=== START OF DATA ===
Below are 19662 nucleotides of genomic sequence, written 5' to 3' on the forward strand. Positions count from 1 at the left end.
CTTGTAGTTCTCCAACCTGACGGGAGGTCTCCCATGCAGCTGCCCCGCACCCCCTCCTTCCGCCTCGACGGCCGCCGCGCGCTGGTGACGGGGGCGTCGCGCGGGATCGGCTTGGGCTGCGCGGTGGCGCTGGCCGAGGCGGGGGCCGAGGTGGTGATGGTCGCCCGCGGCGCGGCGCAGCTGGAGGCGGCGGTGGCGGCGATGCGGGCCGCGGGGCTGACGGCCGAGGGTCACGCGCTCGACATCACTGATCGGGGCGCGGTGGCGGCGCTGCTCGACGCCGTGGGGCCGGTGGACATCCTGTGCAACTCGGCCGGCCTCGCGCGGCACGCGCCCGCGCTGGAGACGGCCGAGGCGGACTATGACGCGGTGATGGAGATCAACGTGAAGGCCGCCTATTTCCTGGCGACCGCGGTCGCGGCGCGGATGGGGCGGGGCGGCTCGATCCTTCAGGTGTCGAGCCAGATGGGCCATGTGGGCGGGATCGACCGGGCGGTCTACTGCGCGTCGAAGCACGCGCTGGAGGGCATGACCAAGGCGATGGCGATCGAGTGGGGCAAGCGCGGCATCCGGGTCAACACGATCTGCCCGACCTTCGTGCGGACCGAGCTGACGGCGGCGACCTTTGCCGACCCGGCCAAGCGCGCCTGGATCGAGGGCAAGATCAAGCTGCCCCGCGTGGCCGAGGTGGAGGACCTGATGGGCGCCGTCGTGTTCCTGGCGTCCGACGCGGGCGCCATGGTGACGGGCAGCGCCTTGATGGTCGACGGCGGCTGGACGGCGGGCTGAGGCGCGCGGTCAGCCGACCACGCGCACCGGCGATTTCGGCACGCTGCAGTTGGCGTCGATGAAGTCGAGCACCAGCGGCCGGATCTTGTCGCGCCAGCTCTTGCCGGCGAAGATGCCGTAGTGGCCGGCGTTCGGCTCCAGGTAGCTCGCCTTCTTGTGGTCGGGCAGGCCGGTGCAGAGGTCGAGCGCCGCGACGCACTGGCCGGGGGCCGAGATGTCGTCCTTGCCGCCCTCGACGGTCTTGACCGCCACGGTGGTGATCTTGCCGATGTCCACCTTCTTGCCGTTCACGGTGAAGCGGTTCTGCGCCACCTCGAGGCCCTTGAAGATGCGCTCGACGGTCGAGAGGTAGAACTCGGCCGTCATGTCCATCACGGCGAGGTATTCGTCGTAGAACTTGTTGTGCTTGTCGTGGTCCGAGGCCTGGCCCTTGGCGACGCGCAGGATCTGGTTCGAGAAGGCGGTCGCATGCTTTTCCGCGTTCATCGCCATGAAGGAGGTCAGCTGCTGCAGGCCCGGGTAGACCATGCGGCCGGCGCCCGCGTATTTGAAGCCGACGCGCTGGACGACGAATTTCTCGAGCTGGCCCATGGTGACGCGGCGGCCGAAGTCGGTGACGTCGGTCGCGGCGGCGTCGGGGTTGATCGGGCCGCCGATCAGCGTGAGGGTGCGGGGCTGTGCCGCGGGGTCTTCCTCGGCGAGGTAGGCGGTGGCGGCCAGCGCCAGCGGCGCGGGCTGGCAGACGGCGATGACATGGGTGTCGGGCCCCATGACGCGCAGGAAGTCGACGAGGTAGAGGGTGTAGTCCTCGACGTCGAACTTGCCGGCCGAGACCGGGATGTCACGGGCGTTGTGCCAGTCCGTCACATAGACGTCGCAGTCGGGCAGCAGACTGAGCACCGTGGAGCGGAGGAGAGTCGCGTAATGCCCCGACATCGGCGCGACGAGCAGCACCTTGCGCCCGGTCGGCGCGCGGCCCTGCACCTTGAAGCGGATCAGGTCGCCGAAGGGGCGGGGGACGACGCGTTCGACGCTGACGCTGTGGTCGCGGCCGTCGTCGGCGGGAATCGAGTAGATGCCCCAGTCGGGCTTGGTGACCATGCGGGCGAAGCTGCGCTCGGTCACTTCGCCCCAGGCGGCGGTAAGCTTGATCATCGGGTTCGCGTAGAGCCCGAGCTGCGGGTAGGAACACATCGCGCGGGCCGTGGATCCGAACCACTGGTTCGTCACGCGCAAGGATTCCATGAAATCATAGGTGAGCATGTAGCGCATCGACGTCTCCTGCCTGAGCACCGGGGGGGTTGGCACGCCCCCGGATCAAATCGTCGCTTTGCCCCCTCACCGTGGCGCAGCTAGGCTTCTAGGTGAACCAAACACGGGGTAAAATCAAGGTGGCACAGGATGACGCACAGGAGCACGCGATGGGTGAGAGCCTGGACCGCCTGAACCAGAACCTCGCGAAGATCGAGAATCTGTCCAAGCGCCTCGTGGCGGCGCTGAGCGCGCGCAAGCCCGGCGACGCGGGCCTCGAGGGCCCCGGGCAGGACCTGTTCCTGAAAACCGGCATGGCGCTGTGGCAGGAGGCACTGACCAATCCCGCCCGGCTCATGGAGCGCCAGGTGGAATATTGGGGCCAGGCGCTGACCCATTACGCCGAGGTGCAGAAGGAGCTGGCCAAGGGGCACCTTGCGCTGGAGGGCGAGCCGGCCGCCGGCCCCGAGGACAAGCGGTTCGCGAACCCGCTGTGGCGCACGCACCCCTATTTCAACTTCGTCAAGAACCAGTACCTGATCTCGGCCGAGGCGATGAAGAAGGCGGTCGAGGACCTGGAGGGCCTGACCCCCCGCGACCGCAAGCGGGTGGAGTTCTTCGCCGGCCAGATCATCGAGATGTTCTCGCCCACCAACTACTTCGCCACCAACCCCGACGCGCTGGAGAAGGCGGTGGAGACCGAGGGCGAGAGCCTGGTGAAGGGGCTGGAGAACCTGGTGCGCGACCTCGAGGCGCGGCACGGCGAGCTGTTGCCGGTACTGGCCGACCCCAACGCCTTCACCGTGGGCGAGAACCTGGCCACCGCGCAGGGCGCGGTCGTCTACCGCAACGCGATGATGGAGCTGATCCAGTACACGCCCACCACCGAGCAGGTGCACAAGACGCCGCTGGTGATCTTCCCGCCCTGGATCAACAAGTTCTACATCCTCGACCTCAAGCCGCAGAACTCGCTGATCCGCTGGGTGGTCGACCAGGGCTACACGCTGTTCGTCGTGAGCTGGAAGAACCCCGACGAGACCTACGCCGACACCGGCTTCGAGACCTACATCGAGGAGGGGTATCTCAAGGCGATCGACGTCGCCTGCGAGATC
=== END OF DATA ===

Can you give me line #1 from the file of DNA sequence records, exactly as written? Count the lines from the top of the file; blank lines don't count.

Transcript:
Below are 19662 nucleotides of genomic sequence, written 5' to 3' on the forward strand. Positions count from 1 at the left end.